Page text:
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Walker Budget Would Change State’s Senior Drug Program

New Rule Would Require Medicare Part D Enrollment

Chris Potter (CC-BY)

Gov. Walker has proposed cutting $15 million from a popular program that helps the elderly in Wisconsin pay for prescription drugs in his newly introduced budget.

A similar budget proposal in 2011 to push seniors into a different, federal program was met with opposition.

Supporters say SeniorCare is easier to sign up for and is often cheaper than Medicare Part D, the federal program elderly in every other state use to get lower cost drugs.

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Rep. Andy Jorgensen, D-Milton, said he wants to keep Wisconsin’s program, which is unique in the nation. That’s because the state negotiates prices with drug companies, unlike Medicare Part D.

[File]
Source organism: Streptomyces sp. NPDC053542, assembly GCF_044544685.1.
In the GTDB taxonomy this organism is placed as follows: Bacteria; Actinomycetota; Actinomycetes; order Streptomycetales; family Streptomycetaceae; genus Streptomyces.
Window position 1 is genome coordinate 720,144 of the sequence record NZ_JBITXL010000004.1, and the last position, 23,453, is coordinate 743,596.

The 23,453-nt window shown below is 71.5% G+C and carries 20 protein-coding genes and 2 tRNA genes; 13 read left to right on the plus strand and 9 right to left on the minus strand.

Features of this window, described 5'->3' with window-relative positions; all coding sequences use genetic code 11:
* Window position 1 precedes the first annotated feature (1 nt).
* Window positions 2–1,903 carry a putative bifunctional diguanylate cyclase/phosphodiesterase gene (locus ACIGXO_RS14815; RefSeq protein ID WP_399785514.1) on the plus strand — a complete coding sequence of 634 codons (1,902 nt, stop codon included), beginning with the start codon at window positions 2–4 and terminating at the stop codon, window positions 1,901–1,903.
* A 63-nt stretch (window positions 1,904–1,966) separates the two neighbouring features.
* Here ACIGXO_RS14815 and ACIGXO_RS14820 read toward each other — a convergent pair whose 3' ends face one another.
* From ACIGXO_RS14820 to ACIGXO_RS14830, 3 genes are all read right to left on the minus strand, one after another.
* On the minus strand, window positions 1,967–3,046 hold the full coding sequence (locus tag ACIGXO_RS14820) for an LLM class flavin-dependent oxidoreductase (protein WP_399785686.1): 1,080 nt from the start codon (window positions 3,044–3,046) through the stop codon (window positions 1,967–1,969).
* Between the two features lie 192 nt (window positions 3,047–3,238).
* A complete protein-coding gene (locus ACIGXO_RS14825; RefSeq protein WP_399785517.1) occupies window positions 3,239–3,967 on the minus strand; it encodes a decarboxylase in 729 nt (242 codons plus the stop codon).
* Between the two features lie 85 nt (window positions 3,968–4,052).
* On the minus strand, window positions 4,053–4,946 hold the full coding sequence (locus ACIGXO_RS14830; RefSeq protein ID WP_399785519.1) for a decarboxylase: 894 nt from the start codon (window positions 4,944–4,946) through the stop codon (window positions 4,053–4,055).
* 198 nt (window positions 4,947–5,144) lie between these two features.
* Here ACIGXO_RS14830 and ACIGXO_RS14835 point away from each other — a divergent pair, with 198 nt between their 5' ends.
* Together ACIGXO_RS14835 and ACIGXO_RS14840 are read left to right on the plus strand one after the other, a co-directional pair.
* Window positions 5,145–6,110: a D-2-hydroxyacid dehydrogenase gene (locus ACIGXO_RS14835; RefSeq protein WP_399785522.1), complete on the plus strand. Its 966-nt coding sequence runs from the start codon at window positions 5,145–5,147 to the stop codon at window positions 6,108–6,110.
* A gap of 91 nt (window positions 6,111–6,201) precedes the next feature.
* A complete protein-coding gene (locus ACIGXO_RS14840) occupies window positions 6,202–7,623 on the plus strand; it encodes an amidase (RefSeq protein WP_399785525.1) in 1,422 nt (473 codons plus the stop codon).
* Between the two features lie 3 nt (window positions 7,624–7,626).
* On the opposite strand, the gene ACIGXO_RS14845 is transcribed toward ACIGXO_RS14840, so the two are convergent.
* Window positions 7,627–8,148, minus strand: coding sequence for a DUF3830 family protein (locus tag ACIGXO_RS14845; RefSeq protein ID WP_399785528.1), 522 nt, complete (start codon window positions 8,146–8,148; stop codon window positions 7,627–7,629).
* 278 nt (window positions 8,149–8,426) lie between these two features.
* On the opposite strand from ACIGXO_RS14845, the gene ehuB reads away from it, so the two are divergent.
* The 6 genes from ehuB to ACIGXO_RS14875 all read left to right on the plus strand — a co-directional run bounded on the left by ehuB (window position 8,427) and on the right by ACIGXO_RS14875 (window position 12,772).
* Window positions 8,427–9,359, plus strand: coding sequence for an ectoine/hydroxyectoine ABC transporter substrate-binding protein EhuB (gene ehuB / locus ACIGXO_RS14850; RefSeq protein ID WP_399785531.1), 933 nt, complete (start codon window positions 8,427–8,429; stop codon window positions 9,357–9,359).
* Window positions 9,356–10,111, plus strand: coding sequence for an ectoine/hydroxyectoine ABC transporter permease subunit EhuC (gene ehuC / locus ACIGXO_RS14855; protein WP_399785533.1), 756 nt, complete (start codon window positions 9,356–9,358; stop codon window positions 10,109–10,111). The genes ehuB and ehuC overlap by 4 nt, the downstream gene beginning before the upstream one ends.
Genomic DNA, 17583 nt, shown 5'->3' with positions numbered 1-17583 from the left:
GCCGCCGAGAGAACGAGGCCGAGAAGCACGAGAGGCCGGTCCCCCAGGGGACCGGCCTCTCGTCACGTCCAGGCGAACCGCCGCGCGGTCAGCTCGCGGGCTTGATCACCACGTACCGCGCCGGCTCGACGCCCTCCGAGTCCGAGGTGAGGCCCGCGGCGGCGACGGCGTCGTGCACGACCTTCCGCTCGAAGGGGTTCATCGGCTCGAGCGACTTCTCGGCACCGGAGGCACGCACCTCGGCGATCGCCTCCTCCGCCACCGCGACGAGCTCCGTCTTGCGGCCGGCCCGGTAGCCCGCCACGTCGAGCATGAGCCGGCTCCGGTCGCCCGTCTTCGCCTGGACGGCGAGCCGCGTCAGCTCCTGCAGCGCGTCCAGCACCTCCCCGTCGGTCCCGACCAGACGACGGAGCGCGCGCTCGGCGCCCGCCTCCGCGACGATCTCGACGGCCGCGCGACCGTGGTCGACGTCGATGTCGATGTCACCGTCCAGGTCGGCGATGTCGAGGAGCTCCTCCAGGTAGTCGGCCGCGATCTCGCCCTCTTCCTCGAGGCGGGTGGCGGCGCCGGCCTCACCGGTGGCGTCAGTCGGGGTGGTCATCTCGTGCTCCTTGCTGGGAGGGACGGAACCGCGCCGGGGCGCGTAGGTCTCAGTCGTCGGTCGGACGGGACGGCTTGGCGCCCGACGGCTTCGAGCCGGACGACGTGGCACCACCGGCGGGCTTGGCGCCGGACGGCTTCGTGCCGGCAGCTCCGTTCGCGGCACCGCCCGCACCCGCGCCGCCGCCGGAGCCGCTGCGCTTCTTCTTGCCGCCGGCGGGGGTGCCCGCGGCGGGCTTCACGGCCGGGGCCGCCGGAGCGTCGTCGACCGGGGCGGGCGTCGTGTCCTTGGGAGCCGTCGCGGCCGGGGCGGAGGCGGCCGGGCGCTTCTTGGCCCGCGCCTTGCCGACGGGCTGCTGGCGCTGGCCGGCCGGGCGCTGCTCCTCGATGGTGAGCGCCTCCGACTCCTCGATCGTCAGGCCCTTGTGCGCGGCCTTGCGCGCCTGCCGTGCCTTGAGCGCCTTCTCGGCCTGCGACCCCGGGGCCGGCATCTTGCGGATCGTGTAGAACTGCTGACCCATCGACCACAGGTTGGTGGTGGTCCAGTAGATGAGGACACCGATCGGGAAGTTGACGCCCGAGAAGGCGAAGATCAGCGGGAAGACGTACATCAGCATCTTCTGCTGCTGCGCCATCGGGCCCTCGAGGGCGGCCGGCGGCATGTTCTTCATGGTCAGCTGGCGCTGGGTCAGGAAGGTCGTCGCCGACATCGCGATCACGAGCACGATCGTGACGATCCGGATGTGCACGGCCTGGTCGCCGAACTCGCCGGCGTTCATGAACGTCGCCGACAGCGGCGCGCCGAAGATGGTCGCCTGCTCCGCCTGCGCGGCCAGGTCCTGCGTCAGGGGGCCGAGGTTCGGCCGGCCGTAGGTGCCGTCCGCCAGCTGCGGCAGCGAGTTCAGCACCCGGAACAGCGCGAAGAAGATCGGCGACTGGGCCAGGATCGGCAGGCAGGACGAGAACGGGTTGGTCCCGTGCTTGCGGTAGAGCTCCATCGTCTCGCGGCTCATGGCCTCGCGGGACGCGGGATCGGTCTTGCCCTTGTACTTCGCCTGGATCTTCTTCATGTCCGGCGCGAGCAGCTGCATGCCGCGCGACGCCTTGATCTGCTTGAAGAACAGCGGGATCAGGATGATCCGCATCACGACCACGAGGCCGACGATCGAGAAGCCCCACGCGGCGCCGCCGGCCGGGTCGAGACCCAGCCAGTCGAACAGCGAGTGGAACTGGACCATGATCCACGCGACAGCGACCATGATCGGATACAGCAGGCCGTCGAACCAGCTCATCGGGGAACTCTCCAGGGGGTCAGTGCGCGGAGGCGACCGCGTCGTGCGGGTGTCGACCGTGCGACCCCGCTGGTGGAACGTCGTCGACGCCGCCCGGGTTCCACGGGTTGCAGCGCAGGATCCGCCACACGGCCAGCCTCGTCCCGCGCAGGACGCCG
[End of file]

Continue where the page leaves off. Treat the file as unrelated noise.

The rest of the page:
“It is truly a life-saving program, and at the end of the day it not only saves our seniors but our state,” said Jorgensen.

Under SeniorCare, the state gets federal matching funds and revenue from drug discounts.

Walker’s spokesperson Laurel Patrick said, “SeniorCare is not being eliminated. By having eligible individuals first enroll in Medicare Part D, state funds for SeniorCare will be preserved for drugs that Medicare Part D may not cover.